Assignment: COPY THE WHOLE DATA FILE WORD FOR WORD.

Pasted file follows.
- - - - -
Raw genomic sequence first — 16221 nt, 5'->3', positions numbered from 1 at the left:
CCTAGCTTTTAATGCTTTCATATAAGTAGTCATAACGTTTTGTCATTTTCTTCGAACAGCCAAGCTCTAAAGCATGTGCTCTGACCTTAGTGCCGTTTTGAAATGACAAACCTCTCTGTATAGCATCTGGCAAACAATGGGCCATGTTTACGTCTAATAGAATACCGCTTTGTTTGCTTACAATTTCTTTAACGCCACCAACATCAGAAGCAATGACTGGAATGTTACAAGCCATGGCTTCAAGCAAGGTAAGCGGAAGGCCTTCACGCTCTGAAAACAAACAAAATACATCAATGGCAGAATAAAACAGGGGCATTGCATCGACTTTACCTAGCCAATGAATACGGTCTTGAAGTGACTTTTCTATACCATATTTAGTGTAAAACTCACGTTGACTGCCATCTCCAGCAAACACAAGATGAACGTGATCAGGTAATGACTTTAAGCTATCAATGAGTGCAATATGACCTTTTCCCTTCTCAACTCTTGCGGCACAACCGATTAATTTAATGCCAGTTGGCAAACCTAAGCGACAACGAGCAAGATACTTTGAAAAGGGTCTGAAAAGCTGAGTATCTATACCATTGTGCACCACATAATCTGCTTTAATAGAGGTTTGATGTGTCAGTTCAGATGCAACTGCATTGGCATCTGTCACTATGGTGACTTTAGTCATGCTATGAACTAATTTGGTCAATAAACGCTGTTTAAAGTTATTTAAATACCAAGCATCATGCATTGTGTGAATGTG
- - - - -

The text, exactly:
Raw genomic sequence first — 16221 nt, 5'->3', positions numbered from 1 at the left:
CCTAGCTTTTAATGCTTTCATATAAGTAGTCATAACGTTTTGTCATTTTCTTCGAACAGCCAAGCTCTAAAGCATGTGCTCTGACCTTAGTGCCGTTTTGAAATGACAAACCTCTCTGTATAGCATCTGGCAAACAATGGGCCATGTTTACGTCTAATAGAATACCGCTTTGTTTGCTTACAATTTCTTTAACGCCACCAACATCAGAAGCAATGACTGGAATGTTACAAGCCATGGCTTCAAGCAAGGTAAGCGGAAGGCCTTCACGCTCTGAAAACAAACAAAATACATCAATGGCAGAATAAAACAGGGGCATTGCATCGACTTTACCTAGCCAATGAATACGGTCTTGAAGTGACTTTTCTATACCATATTTAGTGTAAAACTCACGTTGACTGCCATCTCCAGCAAACACAAGATGAACGTGATCAGGTAATGACTTTAAGCTATCAATGAGTGCAATATGACCTTTTCCCTTCTCAACTCTTGCGGCACAACCGATTAATTTAATGCCAGTTGGCAAACCTAAGCGACAACGAGCAAGATACTTTGAAAAGGGTCTGAAAAGCTGAGTATCTATACCATTGTGCACCACATAATCTGCTTTAATAGAGGTTTGATGTGTCAGTTCAGATGCAACTGCATTGGCATCTGTCACTATGGTGACTTTAGTCATGCTATGAACTAATTTGGTCAATAAACGCTGTTTAAAGTTATTTAAATACCAAGCATCATGCATTGTGTGAATGTG